RNA - Responding to a question on whether Trump could be prosecuted, the Barack Obama administration’s top judicial official said during a Saturday interview with CNN that "I don’t think there’s any question about that".
Holder was being interviewed by former Obama adviser David Axelrod, who asked him, “If there is no impeachment, do you believe that [Trump] is subject to prosecution after he leaves office?"
"We already have an indictment in the Southern District of New York," Holder further asserted, referencing former Trump lawyer Michael Cohen’s guilty plea to campaign finance violations.
"Individual-1 is the president, and it would seem to me that the next attorney general, the next president, is going to have to make a determination," he then emphasized.
Cohen is in prison for campaign finance violations stemming from hush money payments. He testified before Congress last February that Trump directed him to make the payments.
Justice Department guidance states, however, that a sitting president cannot be indicted.
The development came a day after the US House Judiciary Committee Chairman Jerrold Nadler of New York revealed that an "impeachment inquiry" has already begun against Trump.
Speaking with CNN’s Chris Cuomo on Friday, Nadler further discussed the role of his committee, which has taken the lead in investigating potential charges against Trump that were raised in the Special Counsel Robert Mueller report.
Highlighting on the legal term “impeachment inquiry,” Cuomo asked Nadler specifically whether that "was what his team was doing right now?”
“It is not necessarily called an impeachment inquiry ... It is, however, what we are doing,” Nadler replied.
“We have been very clear the last several months. We are conducting an investigation with the purpose, among other things, of determining whether to report Articles of Impeachment to the entire House. That’s exactly what we are doing. Whether you want to call it an impeachment investigation, impeachment inquiry, I am not interested in the nomenclature,” he noted.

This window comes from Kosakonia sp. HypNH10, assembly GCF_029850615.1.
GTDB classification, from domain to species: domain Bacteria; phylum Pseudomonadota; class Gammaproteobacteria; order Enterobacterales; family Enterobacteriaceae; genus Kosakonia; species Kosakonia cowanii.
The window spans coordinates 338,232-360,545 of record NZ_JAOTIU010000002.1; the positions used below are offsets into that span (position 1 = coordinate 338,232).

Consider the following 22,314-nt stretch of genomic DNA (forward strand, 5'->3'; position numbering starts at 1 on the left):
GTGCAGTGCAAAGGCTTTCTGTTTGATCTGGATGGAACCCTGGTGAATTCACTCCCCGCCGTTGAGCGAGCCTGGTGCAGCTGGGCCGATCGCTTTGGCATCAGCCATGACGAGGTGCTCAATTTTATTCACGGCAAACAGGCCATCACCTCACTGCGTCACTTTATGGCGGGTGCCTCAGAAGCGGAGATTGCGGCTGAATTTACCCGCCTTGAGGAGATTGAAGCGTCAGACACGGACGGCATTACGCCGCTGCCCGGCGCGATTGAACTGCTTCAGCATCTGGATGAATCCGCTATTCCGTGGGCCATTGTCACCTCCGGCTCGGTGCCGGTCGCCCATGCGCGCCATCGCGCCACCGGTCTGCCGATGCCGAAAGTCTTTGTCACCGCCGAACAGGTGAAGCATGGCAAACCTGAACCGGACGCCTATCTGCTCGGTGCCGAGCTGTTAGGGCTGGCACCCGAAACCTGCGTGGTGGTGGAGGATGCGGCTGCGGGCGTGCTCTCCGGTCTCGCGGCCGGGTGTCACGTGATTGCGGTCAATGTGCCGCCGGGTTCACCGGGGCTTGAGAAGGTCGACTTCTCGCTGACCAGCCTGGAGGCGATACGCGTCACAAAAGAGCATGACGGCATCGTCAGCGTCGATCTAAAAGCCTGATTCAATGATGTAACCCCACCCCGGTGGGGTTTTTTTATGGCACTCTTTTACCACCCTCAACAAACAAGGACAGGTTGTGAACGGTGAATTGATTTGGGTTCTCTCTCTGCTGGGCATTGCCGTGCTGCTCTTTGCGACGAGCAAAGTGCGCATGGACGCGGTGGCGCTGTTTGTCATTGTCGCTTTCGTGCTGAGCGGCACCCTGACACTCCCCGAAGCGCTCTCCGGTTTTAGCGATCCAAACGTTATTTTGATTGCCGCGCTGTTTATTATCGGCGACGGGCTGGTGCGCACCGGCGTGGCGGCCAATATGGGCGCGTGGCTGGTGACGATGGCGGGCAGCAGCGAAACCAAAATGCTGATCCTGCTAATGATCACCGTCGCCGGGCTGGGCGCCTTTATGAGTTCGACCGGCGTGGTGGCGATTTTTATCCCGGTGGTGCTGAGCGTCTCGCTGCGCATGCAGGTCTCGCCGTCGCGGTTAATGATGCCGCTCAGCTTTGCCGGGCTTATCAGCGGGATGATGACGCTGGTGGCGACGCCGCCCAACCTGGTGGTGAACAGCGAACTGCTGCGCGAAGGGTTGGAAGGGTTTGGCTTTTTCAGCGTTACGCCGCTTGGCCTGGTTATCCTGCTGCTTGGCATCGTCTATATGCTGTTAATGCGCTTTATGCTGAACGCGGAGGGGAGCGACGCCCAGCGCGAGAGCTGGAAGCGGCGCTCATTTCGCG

The US House of Representatives Judiciary Committee voted on Thursday to adopt a resolution aimed at stepping up its impeachment probe of Trump. The resolution will entitle the panel to qualify hearings as impeachment proceedings, while also endowing the committee with greater questioning powers.
Nadler reportedly relied on the findings of the Mueller report over the course of the probe into Trump. The investigation has expanded to include allegations that Trump has improperly mixed his business interests with his role as president, and paid money during the 2016 campaign to silence women claiming to have had affairs with him. The report on alleged Russian election meddling in the 2016 presidential vote and Trump's purported attempts to obstruct justice during the probe failed to provide any facts implicating or exonerating the US president.
The US House of Representatives has the sole authority to impeach or indict a sitting president, while the Senate has the sole power to make a conviction, according to the constitution. If Trump is impeached by the Democratic-controlled House, many believe the Republican-majority Senate will not uphold the action.